Donald J Trump – the Perfect Hyperreal President

The views and opinions expressed in this article are those of the author and do not necessarily reflect the official policy or position of InQuire Media

Graphics by Armaan Latif

It is near impossible to analyse a US President who has twisted the truth or outright lied so many times during his presidency—a whopping 22,000 times and counting—but I will try.

Despite Trump’s persistent prevarication, a shockingly large segment of the American public have remained unwavering in their support for him and put their faith in him for a second term. Trump’s rise to power is best examined through the concept of “hyperreality”, originally developed by French philosopher Jean Baudrillard. Hyperreality is ‘a real without origin or reality’, in which we are unable to differentiate between that which is truly real and authentic (reality) and that which is fake and inauthentic (hyperreality). Politicians preserve the hyperreal through their attempt to create and control their image so that the public only views them in a positive light even if it is contradicted by reality. Sound familiar?

Trump’s hyperreality has involved maintaining the perception that he is a successful self-made businessman. Despite claims of “starting small” with a mere one million dollars, Trump’s business ventures were cushioned by an inheritance of more than 400 million dollars; in terms of success well, several businesses of his have been bankrupt six times. Despite being born into affluence, across three surveys between 2016 and 2018 of the American people roughly half of the respondents didn’t know that Trump was born into a family with great wealth demonstrating that much of the public can’t distinguish between Trump’s embellished claims and the reality behind them.

Trump was also able to successfully create a hyperreal image of himself as an outsider in the 2016 campaign: he was just a man determined to change the political gridlock and stand up to the corruption and lobbying of elitist Washington politicians. Reality, of course, has something different to say about that – Trump selected former Goldman Sachs executive Steve Mnuchin as his Treasury of the Secretary despite consistently attacking the company during the campaign as the personification of a global elite. Instead of taking on corruption as promised, he has used his power to direct millions of dollars to his various businesses and has engaged in nepotism, appointing both his son in law Jared Kushner and his daughter Ivanka as advisors which has brought with it potential conflict of interest.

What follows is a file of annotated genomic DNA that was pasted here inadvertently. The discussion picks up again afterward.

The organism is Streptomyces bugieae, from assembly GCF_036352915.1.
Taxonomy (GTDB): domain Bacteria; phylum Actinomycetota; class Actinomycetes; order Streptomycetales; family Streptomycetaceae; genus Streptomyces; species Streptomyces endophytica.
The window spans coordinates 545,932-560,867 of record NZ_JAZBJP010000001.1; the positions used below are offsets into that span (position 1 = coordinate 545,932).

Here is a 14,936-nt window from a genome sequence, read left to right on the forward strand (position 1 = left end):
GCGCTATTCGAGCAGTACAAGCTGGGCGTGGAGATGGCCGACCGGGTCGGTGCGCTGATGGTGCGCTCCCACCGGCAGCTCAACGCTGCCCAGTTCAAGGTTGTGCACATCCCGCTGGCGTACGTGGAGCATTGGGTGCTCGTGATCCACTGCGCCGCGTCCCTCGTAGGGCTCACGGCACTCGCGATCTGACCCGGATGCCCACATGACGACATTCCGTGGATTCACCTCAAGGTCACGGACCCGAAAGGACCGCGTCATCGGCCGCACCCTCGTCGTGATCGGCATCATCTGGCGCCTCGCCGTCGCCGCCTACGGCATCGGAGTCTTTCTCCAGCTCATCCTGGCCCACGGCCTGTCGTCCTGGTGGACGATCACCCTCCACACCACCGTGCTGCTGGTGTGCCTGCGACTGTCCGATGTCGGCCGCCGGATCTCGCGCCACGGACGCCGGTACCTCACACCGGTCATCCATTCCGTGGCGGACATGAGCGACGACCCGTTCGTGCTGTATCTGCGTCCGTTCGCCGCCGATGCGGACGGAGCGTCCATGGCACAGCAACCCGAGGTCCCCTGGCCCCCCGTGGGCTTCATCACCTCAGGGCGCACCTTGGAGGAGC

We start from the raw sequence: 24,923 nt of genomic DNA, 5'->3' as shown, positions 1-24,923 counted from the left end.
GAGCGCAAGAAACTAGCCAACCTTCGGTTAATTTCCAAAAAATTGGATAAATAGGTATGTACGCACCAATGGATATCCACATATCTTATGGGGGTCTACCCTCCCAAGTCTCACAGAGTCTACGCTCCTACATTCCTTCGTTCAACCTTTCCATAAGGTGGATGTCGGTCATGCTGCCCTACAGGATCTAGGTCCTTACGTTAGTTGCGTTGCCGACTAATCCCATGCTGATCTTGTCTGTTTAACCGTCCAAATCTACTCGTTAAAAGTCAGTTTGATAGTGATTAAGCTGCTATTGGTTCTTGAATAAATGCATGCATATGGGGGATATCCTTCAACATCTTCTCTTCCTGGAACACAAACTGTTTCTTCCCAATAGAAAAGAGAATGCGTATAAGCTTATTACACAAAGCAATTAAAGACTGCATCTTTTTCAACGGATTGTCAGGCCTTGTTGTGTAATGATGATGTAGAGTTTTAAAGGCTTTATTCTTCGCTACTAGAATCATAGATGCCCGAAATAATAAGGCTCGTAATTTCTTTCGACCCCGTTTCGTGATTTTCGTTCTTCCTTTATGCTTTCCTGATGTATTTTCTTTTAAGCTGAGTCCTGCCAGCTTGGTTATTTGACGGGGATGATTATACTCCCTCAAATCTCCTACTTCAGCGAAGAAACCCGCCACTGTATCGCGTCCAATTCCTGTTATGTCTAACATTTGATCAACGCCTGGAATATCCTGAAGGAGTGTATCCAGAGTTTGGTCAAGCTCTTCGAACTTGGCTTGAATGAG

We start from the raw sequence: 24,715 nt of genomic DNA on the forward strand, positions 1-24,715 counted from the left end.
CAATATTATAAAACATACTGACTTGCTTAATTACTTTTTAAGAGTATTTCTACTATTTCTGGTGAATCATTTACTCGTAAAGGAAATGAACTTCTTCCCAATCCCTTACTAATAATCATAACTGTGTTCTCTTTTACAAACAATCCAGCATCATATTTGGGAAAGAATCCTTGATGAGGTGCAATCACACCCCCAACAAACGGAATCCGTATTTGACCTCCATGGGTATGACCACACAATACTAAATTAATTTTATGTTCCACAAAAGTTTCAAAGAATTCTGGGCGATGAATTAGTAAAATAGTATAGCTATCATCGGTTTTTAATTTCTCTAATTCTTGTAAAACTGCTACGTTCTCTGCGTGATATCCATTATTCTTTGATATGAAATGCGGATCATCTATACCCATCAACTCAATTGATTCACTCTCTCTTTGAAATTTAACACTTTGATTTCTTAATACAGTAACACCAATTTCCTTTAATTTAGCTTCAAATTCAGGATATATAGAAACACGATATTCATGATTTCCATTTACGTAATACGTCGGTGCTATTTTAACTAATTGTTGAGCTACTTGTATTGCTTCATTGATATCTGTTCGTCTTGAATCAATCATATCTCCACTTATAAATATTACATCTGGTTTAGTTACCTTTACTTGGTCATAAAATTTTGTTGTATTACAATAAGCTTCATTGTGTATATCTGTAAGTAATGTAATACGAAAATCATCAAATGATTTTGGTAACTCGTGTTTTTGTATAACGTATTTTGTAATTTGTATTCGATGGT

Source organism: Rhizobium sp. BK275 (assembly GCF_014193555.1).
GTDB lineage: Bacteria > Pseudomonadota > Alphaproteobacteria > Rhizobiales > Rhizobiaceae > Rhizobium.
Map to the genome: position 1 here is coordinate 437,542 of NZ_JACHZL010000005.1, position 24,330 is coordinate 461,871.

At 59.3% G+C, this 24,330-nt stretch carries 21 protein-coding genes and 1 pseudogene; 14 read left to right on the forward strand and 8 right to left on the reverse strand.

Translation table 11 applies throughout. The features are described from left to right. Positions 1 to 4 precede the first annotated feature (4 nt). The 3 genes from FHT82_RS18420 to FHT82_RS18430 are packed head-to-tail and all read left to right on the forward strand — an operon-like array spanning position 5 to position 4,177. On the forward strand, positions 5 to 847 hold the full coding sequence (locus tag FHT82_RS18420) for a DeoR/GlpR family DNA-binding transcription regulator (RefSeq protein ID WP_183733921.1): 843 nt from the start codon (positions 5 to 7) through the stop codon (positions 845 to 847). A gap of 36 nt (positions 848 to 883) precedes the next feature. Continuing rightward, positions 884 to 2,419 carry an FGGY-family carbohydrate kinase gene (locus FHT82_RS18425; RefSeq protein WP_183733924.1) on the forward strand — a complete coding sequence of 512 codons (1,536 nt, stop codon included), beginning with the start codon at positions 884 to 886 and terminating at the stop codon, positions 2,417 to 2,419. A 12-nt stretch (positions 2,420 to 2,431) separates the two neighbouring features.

Aided by the fact that he wasn’t a politician until he ran for office, Trump’s positions on policy have been constantly shifting. His policies can be described as quintessentially hyperreal: it is virtually impossible to know what he truly supports or will actually implement and thus it becomes more difficult for his political rivals such as Joe Biden to attack him in a consistent manner. To give a few examples, in September 2015, Trump stated that Syrian refugees should be let in and then in November that they shouldn’t; he stated that he wanted the US to leave the Syrian conflict just before launching a missile strike against Assad, and the Trump Administration has levied sanctions against Russia only to subsequently undercut them. Other politicians whose views have been consistent for years and even decades can be more easily pinned down and attacked.

Given that the microcosm of Twitter allows Trump to fashion his own hyperreality for his supporters, inciting a sense of tribalism, the media has had trouble effectively challenging his claims; following – for example following an offensive tweet aimed at four congresswomen, support for Trump actually increased amongst Republican voters. It’s probably no surprise then that Trump stated in a recent 60 Minutes interview that he ‘wouldn’t be here without social media’.

Now, Trump is publicly claiming a major fraud has occurred during the Election. The president’s has been parroting the idea of potential fraud since back in May to sow doubt in American democracy, but the claim is absurd: incidence of voter fraud in the US is at most 0.0025%; an American is more likely to be struck by lightning than impersonate another voter. His legal attempts to stop vote counting look hopeless with one judge throwing out a case describing the evidence given as “hearsay” and even Trump’s advisors have accepted the race is over, barring any drastic change. Trump seems to be losing control over his own narrative. Fox News was the first major outlet to call Arizona for Biden despite the president’s protestations and they have also been pushing back against Trump’s baseless fraud claims. This is a major blow for Trump, as the President has frequently used Fox to streamline his message for his supporters and on many occasions has called in to the network, who is now losing faith in him.

Even after Trump has effectively let over 253,000 Americans die of COVID, his somnambulant followers continue to believe the tales he spins about having done everything right in his approach to the pandemic. We can only hope Trump's loss will eventually wake his supporters up to reality.

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First published in 1965, InQuire is the University of Kent student newspaper.

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